The Supreme Court and the Re-Invention of Differences in Post-Civil Rights America
University of Nebraska at Lincoln
December, 15 2011
NCOBPS 43rd Meeting Paper
This paper argues the Supreme Court is a major player in America's re-invention of racial differences. The Court often provides the constitutional and legal justification for either the rise of new and/or demise of older forms of differences. Each re-creation is more subtly connected to race. This more subtly connection to race does not mean the elimination of racial differences, but rather changes in the rules that govern the perception and use of differences. Every generation participates in determining the principles, meaning, and dimensions of racial differences. The decisions of the Supreme Court both reflect and influence the nation's formulation and implementation of the rights of blacks or their status. Such influences are evident from slavery to post-Civil Rights America. Changes in differences are sequential. In the Slaughter-house Case, the Court made significant contribution to how the nation would give meaning to black enslavement and constitutional amendments and federal law enacted after slavery. Another example is Brown I. Brown I constructed the meaning of differences and provided constitutional recognition for the legitimacy of the Civil Rights Movement. Post-Civil Rights America is fertile ground for this kind of study.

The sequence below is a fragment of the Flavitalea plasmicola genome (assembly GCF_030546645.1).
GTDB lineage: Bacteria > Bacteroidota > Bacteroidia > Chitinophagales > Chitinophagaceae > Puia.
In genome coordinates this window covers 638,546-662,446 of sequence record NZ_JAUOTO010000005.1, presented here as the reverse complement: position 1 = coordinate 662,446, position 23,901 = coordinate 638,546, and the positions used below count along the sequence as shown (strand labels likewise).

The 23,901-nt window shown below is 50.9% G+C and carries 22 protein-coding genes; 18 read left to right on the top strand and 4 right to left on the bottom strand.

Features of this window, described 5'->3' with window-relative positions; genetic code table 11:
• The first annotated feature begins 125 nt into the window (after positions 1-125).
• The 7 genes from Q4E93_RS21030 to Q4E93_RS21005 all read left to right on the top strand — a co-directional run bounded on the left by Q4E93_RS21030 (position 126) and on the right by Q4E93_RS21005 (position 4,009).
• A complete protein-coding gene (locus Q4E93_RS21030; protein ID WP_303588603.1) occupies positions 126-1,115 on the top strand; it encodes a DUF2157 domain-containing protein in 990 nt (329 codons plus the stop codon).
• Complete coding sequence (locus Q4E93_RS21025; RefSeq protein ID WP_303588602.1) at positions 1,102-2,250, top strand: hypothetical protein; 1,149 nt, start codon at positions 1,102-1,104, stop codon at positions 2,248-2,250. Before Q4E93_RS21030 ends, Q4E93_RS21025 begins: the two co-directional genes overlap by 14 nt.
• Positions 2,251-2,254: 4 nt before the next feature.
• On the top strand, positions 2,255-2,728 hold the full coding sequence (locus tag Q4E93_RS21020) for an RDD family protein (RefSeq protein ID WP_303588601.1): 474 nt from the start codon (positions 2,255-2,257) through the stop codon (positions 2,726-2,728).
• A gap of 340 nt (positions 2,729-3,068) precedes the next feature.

working papers series
Date posted: December 15, 2011
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